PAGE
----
Although state judges are elected – a practice that arguably already compromises their independence – their codes of judicial conduct are often similar to the rules for federal judges. In Texas, for example, judges must “act at all times in a manner that promotes public confidence in the integrity and impartiality of the judiciary.” Judges publicly seeking likes and retweets, especially about their own opinions/dissents, or proselytizing their own religious views, does not instill in me confidence of their impartiality, but perhaps I am idiosyncratic in this regard (feel free to comment here or email me; I am interested in alternative views).
Judges are permitted to join religious organizations and of course may share their own religious views personally, but judges using Twitter accounts tied to their status as a judge to preach their own religious values comes awfully close, in my view, to creating an Establishment Clause problem, under both the Lemon test and the Lynch test. This type of tweeting is fundamentally different, I believe, from Justice Scalia’s well known devotion to Catholicism, especially because he loudly proclaimed his practice of separating his religious views from his legal analysis (and the proof is in the results of his cases, to a decent extent).
I am not prepared to say that religious tweets rise to the level of an Establishment Clause violation, especially in light of judges’ own First Amendment rights of free speech and free exercise of religion. I do think religious tweets are particularly inappropriate given the Supreme Court’s Establishment Clause jurisprudence on how entanglement of government and religion is alienating to citizens of minority religions, atheists, and agnostics. As a professor at a private university, not even subject to the Constitution, I avoid mentioning my religion in class so as not to alienate other students or appear to show partiality to those of my faith.
Deciding the First Amendment rights that judges actually possess is perhaps a less difficult, but more important, question than deciding what is and is not unwise or inappropriate judicial speech. The Constitution imposes limits on the government’s ability to restrict even unwise speech from judges. Some argue that the ethical restrictions we place on judges’ speech violate the First Amendment in many cases. Religious speech and political speech both receive the highest level of First Amendment protection, but both have the greatest potential to manifest the appearance of partiality or bias. Generally, government officials performing government functions receive extremely limited First Amendment protections. However, judges tweeting in their free time are not performing government functions in the same way. When judges create tweets connected to their status as judges, courts should not be worried about a government office’s ability to maintain a consistent message in order to function, as in Garcetti v. Ceballos, but we should all be worried about the government actor’s obligation to appear impartial and to remain independent.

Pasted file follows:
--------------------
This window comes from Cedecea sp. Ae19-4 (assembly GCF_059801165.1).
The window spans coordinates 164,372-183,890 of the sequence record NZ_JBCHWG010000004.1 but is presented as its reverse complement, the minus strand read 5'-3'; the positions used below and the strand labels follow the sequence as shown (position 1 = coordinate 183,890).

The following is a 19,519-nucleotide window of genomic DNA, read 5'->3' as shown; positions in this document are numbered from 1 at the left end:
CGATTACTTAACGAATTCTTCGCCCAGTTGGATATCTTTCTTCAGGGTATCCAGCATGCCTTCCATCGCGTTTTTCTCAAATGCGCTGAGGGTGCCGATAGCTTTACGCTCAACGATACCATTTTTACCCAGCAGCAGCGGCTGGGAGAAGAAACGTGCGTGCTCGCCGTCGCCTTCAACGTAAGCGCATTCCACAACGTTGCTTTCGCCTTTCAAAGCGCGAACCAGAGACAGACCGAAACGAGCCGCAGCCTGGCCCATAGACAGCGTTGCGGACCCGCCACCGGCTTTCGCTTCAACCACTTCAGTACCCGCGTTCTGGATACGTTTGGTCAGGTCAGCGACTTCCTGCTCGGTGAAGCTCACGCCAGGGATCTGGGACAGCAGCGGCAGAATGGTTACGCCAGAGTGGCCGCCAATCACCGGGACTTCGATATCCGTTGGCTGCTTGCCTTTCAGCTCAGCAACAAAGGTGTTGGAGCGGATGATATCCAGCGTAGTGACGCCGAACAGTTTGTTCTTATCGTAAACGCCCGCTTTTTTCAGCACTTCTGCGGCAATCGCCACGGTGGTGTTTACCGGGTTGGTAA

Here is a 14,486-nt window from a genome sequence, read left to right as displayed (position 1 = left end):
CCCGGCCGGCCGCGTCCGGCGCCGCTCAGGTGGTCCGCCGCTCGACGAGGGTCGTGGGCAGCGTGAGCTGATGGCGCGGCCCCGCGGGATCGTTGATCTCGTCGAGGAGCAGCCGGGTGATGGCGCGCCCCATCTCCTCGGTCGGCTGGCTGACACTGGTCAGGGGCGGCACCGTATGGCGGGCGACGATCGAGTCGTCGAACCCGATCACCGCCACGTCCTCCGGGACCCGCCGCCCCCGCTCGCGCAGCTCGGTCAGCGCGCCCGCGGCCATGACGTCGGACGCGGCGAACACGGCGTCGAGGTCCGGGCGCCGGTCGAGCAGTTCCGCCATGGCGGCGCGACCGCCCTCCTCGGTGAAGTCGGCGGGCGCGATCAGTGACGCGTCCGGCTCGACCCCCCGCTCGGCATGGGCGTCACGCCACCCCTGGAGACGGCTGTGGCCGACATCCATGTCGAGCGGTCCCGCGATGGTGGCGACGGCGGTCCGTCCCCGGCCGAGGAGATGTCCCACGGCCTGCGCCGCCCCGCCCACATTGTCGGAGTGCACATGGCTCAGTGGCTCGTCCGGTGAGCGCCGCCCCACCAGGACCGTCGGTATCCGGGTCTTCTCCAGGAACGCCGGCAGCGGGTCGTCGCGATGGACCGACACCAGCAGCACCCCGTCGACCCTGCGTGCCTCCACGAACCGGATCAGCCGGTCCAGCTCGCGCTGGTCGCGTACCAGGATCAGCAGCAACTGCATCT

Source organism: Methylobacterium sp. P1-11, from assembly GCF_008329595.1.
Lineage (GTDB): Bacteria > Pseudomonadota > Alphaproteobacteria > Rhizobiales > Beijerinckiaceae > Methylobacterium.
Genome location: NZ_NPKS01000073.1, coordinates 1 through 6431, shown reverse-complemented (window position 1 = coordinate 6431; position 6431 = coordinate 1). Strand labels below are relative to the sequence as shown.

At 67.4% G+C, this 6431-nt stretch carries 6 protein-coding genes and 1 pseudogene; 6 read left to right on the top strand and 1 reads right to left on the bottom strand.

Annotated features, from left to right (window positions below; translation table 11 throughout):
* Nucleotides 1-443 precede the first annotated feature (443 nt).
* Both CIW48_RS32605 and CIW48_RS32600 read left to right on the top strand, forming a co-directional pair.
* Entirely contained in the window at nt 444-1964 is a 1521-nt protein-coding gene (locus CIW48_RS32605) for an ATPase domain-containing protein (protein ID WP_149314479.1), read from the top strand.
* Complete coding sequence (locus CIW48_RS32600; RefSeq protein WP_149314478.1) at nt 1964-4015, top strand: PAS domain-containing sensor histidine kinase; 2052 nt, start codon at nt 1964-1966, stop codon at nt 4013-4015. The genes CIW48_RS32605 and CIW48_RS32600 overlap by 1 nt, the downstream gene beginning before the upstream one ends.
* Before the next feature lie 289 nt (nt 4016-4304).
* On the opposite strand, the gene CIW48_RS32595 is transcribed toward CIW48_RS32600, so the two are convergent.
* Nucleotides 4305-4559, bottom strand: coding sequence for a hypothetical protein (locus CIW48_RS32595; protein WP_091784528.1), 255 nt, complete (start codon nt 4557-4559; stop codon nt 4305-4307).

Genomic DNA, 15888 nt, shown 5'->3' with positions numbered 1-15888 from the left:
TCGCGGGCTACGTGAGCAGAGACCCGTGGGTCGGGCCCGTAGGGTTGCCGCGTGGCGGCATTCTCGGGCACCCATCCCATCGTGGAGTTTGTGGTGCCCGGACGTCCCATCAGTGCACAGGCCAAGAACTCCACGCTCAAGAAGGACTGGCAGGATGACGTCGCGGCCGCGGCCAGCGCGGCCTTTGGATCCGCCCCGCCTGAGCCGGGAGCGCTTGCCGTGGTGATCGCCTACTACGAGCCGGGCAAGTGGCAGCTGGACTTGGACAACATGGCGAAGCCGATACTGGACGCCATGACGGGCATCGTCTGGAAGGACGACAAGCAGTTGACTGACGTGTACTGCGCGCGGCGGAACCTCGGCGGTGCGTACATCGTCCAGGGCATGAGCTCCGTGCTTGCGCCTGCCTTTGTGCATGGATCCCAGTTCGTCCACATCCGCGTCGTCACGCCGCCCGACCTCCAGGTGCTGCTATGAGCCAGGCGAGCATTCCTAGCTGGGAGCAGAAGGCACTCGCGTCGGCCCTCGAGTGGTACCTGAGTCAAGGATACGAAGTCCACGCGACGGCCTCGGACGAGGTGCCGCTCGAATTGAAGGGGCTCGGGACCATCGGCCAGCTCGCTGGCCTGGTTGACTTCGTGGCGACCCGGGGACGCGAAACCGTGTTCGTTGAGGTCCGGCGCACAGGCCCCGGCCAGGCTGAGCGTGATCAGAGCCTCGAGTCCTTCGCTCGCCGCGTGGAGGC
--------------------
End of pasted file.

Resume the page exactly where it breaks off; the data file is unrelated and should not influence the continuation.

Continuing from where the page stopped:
The Supreme Court has invalidated, using strict scrutiny, restrictions on judicial candidates’ announcing their views on legal or political issues. Part of the rationale of the Court’s opinion, however, was the importance of elected officials’ ability to speak out on contested issues during campaigns. This rationale would apply less to federal judges and to state judges once they are currently serving as judge. The federal courts of appeals have split on the constitutionality of restrictions prohibiting judges and judicial candidates from affiliating with a political party or publicly endorsing partisan politicians for office, and some even apply more deferential scrutiny to those restrictions. Even more deferential scrutiny is applied to personal remarks that show animus towards particular groups, especially racial groups, but statements endorsing particular candidates or displaying personal hostility on the basis of race evince personal favoritism that is more corrosive to the appearance of impartiality.
At this juncture, I believe that judges’ speech that does not obviously and flagrantly demonstrate bias should be protected by the First Amendment, but that we should perhaps strengthen recusal procedures to ensure the fair administration of justice. However, any recusal provisions would need to be sufficiently specific and detailed so as to avoid chilling speech in violation of the First Amendment. Even more strongly, I believe that, as a matter of good practice and professionalism, if judges wish to express their personal political or religious views, they should do so in a way that is not connected to their status as judges.